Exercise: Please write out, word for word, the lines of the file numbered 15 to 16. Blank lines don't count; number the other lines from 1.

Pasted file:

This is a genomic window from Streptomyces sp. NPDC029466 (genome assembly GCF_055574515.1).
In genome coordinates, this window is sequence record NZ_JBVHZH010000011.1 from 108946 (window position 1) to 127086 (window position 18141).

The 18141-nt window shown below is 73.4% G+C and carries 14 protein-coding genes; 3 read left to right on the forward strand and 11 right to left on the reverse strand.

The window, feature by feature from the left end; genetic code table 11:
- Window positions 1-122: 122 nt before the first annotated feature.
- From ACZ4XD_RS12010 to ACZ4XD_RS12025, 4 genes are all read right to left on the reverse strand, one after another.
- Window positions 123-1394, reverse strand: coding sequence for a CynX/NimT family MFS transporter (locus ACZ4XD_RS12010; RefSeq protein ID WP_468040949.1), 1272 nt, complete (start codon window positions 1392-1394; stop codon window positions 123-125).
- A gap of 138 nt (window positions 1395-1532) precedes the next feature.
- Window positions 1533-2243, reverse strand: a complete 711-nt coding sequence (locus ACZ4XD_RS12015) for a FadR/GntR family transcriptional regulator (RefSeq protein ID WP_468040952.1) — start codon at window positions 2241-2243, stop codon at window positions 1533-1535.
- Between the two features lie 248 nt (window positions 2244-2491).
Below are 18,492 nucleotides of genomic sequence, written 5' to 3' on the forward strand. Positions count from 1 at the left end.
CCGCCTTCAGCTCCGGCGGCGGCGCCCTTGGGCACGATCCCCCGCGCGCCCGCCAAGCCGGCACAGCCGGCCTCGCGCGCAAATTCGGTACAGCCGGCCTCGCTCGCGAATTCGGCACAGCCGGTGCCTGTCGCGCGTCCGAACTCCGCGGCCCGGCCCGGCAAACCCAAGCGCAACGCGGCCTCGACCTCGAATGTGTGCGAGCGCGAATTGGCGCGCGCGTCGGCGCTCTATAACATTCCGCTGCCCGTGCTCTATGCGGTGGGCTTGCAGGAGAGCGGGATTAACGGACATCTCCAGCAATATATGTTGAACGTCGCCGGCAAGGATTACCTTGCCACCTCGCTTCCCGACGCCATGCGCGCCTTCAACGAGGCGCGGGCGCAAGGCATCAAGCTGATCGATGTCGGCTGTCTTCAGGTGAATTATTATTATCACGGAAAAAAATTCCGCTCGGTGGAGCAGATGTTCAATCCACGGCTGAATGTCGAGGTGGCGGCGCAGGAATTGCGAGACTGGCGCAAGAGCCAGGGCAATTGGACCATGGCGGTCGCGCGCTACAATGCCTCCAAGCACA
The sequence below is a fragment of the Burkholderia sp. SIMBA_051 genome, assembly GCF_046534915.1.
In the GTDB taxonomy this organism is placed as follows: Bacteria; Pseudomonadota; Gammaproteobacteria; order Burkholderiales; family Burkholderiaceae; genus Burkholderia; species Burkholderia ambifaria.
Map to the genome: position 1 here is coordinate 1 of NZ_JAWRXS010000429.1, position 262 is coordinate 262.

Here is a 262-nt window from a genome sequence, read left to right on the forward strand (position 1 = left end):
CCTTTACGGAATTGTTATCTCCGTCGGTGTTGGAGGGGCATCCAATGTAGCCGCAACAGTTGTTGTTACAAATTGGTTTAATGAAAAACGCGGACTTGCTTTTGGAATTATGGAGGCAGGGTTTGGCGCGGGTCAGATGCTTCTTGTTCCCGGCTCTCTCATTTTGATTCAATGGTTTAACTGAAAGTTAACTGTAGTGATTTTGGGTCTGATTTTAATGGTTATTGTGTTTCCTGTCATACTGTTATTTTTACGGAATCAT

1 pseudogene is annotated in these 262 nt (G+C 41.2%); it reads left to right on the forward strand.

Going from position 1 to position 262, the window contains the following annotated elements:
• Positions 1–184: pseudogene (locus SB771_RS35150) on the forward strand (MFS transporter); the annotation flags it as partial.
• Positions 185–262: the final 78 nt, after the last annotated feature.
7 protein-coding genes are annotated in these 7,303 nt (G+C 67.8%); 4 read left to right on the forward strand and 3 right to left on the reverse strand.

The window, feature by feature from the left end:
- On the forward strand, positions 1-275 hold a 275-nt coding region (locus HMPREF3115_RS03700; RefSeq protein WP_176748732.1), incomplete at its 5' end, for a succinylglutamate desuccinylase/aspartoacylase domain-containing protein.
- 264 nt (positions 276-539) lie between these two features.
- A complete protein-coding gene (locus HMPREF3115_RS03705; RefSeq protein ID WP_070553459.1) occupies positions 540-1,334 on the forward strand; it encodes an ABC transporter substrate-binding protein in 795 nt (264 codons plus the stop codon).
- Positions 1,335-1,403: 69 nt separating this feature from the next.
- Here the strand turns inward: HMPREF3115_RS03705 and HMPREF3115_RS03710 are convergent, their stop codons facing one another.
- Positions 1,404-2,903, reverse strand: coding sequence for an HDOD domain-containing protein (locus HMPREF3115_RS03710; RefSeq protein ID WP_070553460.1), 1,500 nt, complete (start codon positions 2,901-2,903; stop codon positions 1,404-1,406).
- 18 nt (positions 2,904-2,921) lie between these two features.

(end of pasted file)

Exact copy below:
Map to the genome: position 1 here is coordinate 1 of NZ_JAWRXS010000429.1, position 262 is coordinate 262.

Here is a 262-nt window from a genome sequence, read left to right on the forward strand (position 1 = left end):